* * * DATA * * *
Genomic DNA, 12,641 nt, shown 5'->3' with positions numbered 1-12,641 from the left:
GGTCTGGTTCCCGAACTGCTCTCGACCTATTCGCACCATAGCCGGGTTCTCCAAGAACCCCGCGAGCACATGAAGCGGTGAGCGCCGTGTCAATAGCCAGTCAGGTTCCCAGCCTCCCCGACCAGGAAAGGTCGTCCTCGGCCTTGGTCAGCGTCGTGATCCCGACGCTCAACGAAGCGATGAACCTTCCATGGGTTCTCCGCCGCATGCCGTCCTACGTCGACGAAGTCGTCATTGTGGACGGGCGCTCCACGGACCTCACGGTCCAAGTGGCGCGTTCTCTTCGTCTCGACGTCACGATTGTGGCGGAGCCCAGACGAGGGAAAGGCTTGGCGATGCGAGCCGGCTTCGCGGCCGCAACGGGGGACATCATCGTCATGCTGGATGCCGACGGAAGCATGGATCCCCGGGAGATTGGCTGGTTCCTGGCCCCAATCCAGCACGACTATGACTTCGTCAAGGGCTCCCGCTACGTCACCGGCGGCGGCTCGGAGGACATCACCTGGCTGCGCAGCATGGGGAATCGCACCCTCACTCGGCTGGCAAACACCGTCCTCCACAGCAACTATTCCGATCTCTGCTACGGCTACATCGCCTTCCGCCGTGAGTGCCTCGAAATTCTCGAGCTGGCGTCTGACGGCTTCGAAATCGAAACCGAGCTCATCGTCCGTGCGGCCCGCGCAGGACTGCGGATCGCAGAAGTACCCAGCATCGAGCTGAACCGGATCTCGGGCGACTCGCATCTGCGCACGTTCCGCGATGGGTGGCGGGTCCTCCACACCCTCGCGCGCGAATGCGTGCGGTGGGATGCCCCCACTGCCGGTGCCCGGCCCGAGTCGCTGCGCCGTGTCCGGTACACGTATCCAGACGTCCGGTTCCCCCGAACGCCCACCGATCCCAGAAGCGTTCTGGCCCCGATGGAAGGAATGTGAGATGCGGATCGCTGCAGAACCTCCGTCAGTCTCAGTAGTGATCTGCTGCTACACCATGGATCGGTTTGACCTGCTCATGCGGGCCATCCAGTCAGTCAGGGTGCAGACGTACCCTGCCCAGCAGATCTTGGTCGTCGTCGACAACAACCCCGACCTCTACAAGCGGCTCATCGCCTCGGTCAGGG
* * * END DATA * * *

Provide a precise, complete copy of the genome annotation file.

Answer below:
Genomic DNA, 12,641 nt, shown 5'->3' with positions numbered 1-12,641 from the left:
GGTCTGGTTCCCGAACTGCTCTCGACCTATTCGCACCATAGCCGGGTTCTCCAAGAACCCCGCGAGCACATGAAGCGGTGAGCGCCGTGTCAATAGCCAGTCAGGTTCCCAGCCTCCCCGACCAGGAAAGGTCGTCCTCGGCCTTGGTCAGCGTCGTGATCCCGACGCTCAACGAAGCGATGAACCTTCCATGGGTTCTCCGCCGCATGCCGTCCTACGTCGACGAAGTCGTCATTGTGGACGGGCGCTCCACGGACCTCACGGTCCAAGTGGCGCGTTCTCTTCGTCTCGACGTCACGATTGTGGCGGAGCCCAGACGAGGGAAAGGCTTGGCGATGCGAGCCGGCTTCGCGGCCGCAACGGGGGACATCATCGTCATGCTGGATGCCGACGGAAGCATGGATCCCCGGGAGATTGGCTGGTTCCTGGCCCCAATCCAGCACGACTATGACTTCGTCAAGGGCTCCCGCTACGTCACCGGCGGCGGCTCGGAGGACATCACCTGGCTGCGCAGCATGGGGAATCGCACCCTCACTCGGCTGGCAAACACCGTCCTCCACAGCAACTATTCCGATCTCTGCTACGGCTACATCGCCTTCCGCCGTGAGTGCCTCGAAATTCTCGAGCTGGCGTCTGACGGCTTCGAAATCGAAACCGAGCTCATCGTCCGTGCGGCCCGCGCAGGACTGCGGATCGCAGAAGTACCCAGCATCGAGCTGAACCGGATCTCGGGCGACTCGCATCTGCGCACGTTCCGCGATGGGTGGCGGGTCCTCCACACCCTCGCGCGCGAATGCGTGCGGTGGGATGCCCCCACTGCCGGTGCCCGGCCCGAGTCGCTGCGCCGTGTCCGGTACACGTATCCAGACGTCCGGTTCCCCCGAACGCCCACCGATCCCAGAAGCGTTCTGGCCCCGATGGAAGGAATGTGAGATGCGGATCGCTGCAGAACCTCCGTCAGTCTCAGTAGTGATCTGCTGCTACACCATGGATCGGTTTGACCTGCTCATGCGGGCCATCCAGTCAGTCAGGGTGCAGACGTACCCTGCCCAGCAGATCTTGGTCGTCGTCGACAACAACCCCGACCTCTACAAGCGGCTCATCGCCTCGGTCAGGG